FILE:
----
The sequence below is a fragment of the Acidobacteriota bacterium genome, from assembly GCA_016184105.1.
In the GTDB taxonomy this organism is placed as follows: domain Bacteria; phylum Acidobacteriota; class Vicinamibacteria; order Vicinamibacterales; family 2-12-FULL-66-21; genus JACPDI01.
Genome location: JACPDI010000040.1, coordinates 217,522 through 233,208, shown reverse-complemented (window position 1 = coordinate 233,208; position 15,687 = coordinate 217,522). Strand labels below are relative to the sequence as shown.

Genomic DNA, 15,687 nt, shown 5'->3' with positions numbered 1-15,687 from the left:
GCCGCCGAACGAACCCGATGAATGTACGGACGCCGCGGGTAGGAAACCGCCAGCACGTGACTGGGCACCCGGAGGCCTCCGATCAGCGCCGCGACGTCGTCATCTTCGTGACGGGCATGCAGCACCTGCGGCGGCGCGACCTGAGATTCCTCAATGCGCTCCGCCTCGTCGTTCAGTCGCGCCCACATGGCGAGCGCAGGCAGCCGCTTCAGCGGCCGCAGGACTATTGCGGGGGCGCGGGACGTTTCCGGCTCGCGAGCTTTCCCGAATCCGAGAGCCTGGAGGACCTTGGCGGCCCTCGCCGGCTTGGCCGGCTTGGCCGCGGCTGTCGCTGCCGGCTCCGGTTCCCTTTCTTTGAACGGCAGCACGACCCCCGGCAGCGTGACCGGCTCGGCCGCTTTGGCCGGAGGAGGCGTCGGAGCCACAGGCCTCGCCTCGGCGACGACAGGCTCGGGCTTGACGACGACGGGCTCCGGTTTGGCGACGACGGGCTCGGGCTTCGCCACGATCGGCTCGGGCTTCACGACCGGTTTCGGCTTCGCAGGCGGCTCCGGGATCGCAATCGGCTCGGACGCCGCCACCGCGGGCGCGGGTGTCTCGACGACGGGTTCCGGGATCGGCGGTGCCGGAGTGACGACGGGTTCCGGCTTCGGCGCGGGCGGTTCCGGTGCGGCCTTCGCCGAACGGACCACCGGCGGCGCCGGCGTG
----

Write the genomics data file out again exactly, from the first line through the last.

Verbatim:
The sequence below is a fragment of the Acidobacteriota bacterium genome, from assembly GCA_016184105.1.
In the GTDB taxonomy this organism is placed as follows: domain Bacteria; phylum Acidobacteriota; class Vicinamibacteria; order Vicinamibacterales; family 2-12-FULL-66-21; genus JACPDI01.
Genome location: JACPDI010000040.1, coordinates 217,522 through 233,208, shown reverse-complemented (window position 1 = coordinate 233,208; position 15,687 = coordinate 217,522). Strand labels below are relative to the sequence as shown.

Genomic DNA, 15,687 nt, shown 5'->3' with positions numbered 1-15,687 from the left:
GCCGCCGAACGAACCCGATGAATGTACGGACGCCGCGGGTAGGAAACCGCCAGCACGTGACTGGGCACCCGGAGGCCTCCGATCAGCGCCGCGACGTCGTCATCTTCGTGACGGGCATGCAGCACCTGCGGCGGCGCGACCTGAGATTCCTCAATGCGCTCCGCCTCGTCGTTCAGTCGCGCCCACATGGCGAGCGCAGGCAGCCGCTTCAGCGGCCGCAGGACTATTGCGGGGGCGCGGGACGTTTCCGGCTCGCGAGCTTTCCCGAATCCGAGAGCCTGGAGGACCTTGGCGGCCCTCGCCGGCTTGGCCGGCTTGGCCGCGGCTGTCGCTGCCGGCTCCGGTTCCCTTTCTTTGAACGGCAGCACGACCCCCGGCAGCGTGACCGGCTCGGCCGCTTTGGCCGGAGGAGGCGTCGGAGCCACAGGCCTCGCCTCGGCGACGACAGGCTCGGGCTTGACGACGACGGGCTCCGGTTTGGCGACGACGGGCTCGGGCTTCGCCACGATCGGCTCGGGCTTCACGACCGGTTTCGGCTTCGCAGGCGGCTCCGGGATCGCAATCGGCTCGGACGCCGCCACCGCGGGCGCGGGTGTCTCGACGACGGGTTCCGGGATCGGCGGTGCCGGAGTGACGACGGGTTCCGGCTTCGGCGCGGGCGGTTCCGGTGCGGCCTTCGCCGAACGGACCACCGGCGGCGCCGGCGTG